Why I’m Taking Another Bite of Apple Stock

Investors’ negative short-term psychology gives long-term investors a great buy: Apple.

Feb 4, 2014 at 11:00AM

One of my favorite opportunities in investing is identifying whacked out psychology. After Apple (NASDAQ:AAPL) reported quarterly results last week, many financial headlines blared about a bad, bad apple. That's ridiculous, and that's why it's time to take another bite.

I manage a real-money portfolio for Fool.com, which I call the Prosocial Portfolio, focusing on companies that in various ways touch on social responsibility. In April 2013, I bought Apple shares (with some reservations).

After all, Apple isn't perfect in this area; few companies come close yet although we are getting closer as more companies retool their businesses for socially responsible factors. Still, there is something to be said for a great brand with much-loved products.

Regardless of investment philosophy, though, Apple shares look cheap.

Perspective beyond paranoia
The dark, depressed end of the market's well-known bipolar psychology doesn't reflect the true story. Here's reality check question to ask. Is tech giant Apple tarnished, hobbled, seeing tremendous numbers of defecting customers and a withering core business? No way.

Apple reported quarterly net income of $13.1 billion, or $14.50 per share -- mind-blowing numbers. Revenue increased 6% to $57.6 billion. Apple generated $22.7 billion in cash flow.

Meanwhile, it's well known that Apple has an astounding amount of cash on its balance sheet -- $40.8 billion, or a whopping $45.70 per share. That's a safe stock for any economic climate.

Apple currently trades at 11 times forward earnings, with a PEG ratio of 0.60. Although forward prognostications from analysts can be very, very wrong -- often another case when investors can figure out solid buys or sells -- given Apple's universe of powerful products, truly dire downward revisions seem unlikely.

Google (NASDAQ:GOOGL), another great company with amazing growth prospects, has been on a major run this year. Google shares are currently trading at 18 times forward earnings with a PEG ratio of 1.41. While its greatness doesn't necessarily make it tremendously overvalued, Apple is cheaper right now.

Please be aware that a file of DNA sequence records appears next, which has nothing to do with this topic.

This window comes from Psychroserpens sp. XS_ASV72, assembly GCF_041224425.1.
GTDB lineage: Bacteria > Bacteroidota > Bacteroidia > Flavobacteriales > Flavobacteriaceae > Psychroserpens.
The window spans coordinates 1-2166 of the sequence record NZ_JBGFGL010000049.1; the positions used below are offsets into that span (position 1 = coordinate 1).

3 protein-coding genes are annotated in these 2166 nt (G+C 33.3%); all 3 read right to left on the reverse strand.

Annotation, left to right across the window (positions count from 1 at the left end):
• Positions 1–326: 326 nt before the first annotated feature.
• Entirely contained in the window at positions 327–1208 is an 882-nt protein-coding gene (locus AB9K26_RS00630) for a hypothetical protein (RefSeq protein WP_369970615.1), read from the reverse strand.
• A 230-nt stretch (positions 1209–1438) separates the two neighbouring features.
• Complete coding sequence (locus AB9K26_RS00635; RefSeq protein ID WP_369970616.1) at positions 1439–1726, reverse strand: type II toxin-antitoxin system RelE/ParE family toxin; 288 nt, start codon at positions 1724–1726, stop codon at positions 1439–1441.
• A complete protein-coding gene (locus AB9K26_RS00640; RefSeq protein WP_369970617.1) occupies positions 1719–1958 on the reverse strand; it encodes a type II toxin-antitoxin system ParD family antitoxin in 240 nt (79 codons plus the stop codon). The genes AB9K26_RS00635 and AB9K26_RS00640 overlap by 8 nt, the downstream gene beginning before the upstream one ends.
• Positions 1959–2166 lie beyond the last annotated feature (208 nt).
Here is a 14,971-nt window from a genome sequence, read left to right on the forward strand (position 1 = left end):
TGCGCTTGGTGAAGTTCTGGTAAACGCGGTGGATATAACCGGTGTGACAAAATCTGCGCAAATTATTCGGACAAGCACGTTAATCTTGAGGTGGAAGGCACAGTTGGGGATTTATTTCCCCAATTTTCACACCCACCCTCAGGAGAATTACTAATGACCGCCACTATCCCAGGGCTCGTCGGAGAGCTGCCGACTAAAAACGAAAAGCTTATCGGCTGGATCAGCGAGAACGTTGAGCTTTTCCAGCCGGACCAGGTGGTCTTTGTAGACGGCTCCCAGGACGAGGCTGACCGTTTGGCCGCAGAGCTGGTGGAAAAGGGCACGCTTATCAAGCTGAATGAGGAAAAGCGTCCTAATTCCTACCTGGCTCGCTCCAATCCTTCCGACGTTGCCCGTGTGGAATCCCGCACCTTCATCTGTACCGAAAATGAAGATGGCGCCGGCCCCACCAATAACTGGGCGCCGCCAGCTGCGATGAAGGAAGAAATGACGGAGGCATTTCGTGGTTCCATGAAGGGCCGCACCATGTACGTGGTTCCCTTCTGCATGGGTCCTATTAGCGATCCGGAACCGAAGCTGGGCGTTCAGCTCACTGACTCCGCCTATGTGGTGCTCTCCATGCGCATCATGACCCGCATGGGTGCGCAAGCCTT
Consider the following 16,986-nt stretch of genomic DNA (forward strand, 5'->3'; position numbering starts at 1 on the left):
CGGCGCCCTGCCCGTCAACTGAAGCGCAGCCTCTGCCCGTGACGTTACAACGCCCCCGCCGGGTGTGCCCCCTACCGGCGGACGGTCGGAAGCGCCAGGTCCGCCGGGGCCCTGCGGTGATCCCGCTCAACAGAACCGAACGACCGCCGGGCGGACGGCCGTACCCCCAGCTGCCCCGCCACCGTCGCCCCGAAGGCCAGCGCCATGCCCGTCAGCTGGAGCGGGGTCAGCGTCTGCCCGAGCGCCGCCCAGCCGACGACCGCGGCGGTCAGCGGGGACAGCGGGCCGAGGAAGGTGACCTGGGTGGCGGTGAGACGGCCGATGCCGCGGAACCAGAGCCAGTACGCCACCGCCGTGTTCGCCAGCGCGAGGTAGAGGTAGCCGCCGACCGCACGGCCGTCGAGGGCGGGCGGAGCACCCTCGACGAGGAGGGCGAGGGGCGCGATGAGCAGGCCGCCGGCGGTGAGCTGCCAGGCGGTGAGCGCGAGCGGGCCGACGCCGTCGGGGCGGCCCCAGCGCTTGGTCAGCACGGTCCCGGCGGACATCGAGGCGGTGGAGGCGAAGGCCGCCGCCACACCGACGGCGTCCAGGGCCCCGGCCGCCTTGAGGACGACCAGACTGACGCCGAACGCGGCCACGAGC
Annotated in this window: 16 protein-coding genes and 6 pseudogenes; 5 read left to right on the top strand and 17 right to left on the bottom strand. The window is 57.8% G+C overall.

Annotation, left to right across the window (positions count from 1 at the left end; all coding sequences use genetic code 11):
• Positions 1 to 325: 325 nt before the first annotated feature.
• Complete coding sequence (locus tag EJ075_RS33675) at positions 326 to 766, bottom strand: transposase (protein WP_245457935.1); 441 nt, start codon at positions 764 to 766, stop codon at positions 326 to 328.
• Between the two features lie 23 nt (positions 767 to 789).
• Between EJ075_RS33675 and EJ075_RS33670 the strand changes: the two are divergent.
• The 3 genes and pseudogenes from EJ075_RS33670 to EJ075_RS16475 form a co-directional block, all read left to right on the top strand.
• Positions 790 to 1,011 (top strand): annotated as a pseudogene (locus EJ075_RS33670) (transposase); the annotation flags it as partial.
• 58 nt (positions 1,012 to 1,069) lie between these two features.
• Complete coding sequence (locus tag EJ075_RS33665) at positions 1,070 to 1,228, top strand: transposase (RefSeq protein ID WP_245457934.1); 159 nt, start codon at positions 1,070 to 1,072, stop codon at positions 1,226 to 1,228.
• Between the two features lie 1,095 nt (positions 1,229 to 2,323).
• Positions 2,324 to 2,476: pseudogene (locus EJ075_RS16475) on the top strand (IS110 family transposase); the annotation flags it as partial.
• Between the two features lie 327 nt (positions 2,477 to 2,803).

Let's throw Microsoft  (NASDAQ:MSFT) in for good measure. It's trading at 13 times forward earnings, with a PEG ratio of 1.83. However, given the fact that Apple and Microsoft are trading at similar multiples, which one would you rather buy, when assessing which company's products have addictive "wow" appeal?

Yep, Apple is a very good buy.

Risks and rewards
As is the case with any company, of course there's risk. Although the current hysteria is overdone, there is some relationship to real concerns for the long term. Innovation has been lackluster when it comes to the "and wait, there's more" wow factor for which Steve Jobs was known well. I went so far as to express that the iPhone 5c announcement simply ended up feeling "meh" last year.

Last fall, I even voiced some sentiment that Apple might be "Microsoftening." Sure, that was about future risk of too many lackluster product announcements and dwindling innovation. Unlike many of the uber Apple bears, though, I still thought Apple was a hold, and even a good buy. It was just a factor to watch, and one that certainly didn't point to immediate Apple catastrophe.

iPhones and iPads remain leading products. Apple still moved 51 million iPhones and 26 million iPads, both quarterly records and increases of 7% and 13% higher shipments, respectively.

Although many tech giants are involved in phones and tablet computers, Apple isn't exactly yesterday's news. One thing Apple has down pat is its seamless ecosystem of apps, resulting in easy customer experiences. This results in popularity and loyalty.

According to Consumer Intelligence Research Partners, between July 2012 and June 2013, 81% of iPhone users bought another iPhone, compared to just 68% of Android users. The kicker: iPhone grabbed three times more users from defecting Android users, while Android only gained 7% from iPhone loyalists.

Aiming higher
There are a few glimmers of hope that under Tim Cook, Apple may gain more "prosocial" traction in the business than was ever contemplated during Steve Jobs' regime. The truth is, Apple has so many financial resources that there's a lot it could do for certain positive areas.

Apple is one of an impressive set of 300 large American companies that also include Wal-Mart (NYSE:WMT) and Ford (NYSE:F) involved in talking to the White House about ways alter some hiring factors that have probably hurt job seekers who ended up in more protracted unemployment.